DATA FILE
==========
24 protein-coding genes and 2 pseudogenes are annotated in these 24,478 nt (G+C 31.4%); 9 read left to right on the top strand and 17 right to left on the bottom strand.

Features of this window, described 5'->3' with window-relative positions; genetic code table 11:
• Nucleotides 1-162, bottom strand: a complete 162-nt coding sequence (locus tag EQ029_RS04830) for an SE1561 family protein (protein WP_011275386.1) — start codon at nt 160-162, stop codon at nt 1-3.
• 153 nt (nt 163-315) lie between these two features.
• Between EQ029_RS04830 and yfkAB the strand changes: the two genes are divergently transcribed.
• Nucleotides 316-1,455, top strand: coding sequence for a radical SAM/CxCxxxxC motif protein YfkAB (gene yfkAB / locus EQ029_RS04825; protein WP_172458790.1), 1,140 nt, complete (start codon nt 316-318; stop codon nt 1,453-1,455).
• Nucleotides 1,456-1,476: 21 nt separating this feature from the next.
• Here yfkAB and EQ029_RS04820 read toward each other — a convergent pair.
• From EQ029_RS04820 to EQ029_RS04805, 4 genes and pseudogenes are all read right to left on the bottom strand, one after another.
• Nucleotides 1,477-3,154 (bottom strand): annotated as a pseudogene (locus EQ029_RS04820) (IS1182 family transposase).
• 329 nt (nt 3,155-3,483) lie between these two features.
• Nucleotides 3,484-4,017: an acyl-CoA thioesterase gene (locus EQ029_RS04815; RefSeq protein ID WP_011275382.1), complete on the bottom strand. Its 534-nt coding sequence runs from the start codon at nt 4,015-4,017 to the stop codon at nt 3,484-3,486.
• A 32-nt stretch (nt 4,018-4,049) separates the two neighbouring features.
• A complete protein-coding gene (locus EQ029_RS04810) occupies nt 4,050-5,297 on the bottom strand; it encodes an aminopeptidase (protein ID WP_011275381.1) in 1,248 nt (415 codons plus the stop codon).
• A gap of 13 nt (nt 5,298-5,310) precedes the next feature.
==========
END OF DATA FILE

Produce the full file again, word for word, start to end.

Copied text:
24 protein-coding genes and 2 pseudogenes are annotated in these 24,478 nt (G+C 31.4%); 9 read left to right on the top strand and 17 right to left on the bottom strand.

Features of this window, described 5'->3' with window-relative positions; genetic code table 11:
• Nucleotides 1-162, bottom strand: a complete 162-nt coding sequence (locus tag EQ029_RS04830) for an SE1561 family protein (protein WP_011275386.1) — start codon at nt 160-162, stop codon at nt 1-3.
• 153 nt (nt 163-315) lie between these two features.
• Between EQ029_RS04830 and yfkAB the strand changes: the two genes are divergently transcribed.
• Nucleotides 316-1,455, top strand: coding sequence for a radical SAM/CxCxxxxC motif protein YfkAB (gene yfkAB / locus EQ029_RS04825; protein WP_172458790.1), 1,140 nt, complete (start codon nt 316-318; stop codon nt 1,453-1,455).
• Nucleotides 1,456-1,476: 21 nt separating this feature from the next.
• Here yfkAB and EQ029_RS04820 read toward each other — a convergent pair.
• From EQ029_RS04820 to EQ029_RS04805, 4 genes and pseudogenes are all read right to left on the bottom strand, one after another.
• Nucleotides 1,477-3,154 (bottom strand): annotated as a pseudogene (locus EQ029_RS04820) (IS1182 family transposase).
• 329 nt (nt 3,155-3,483) lie between these two features.
• Nucleotides 3,484-4,017: an acyl-CoA thioesterase gene (locus EQ029_RS04815; RefSeq protein ID WP_011275382.1), complete on the bottom strand. Its 534-nt coding sequence runs from the start codon at nt 4,015-4,017 to the stop codon at nt 3,484-3,486.
• A 32-nt stretch (nt 4,018-4,049) separates the two neighbouring features.
• A complete protein-coding gene (locus EQ029_RS04810) occupies nt 4,050-5,297 on the bottom strand; it encodes an aminopeptidase (protein ID WP_011275381.1) in 1,248 nt (415 codons plus the stop codon).
• A gap of 13 nt (nt 5,298-5,310) precedes the next feature.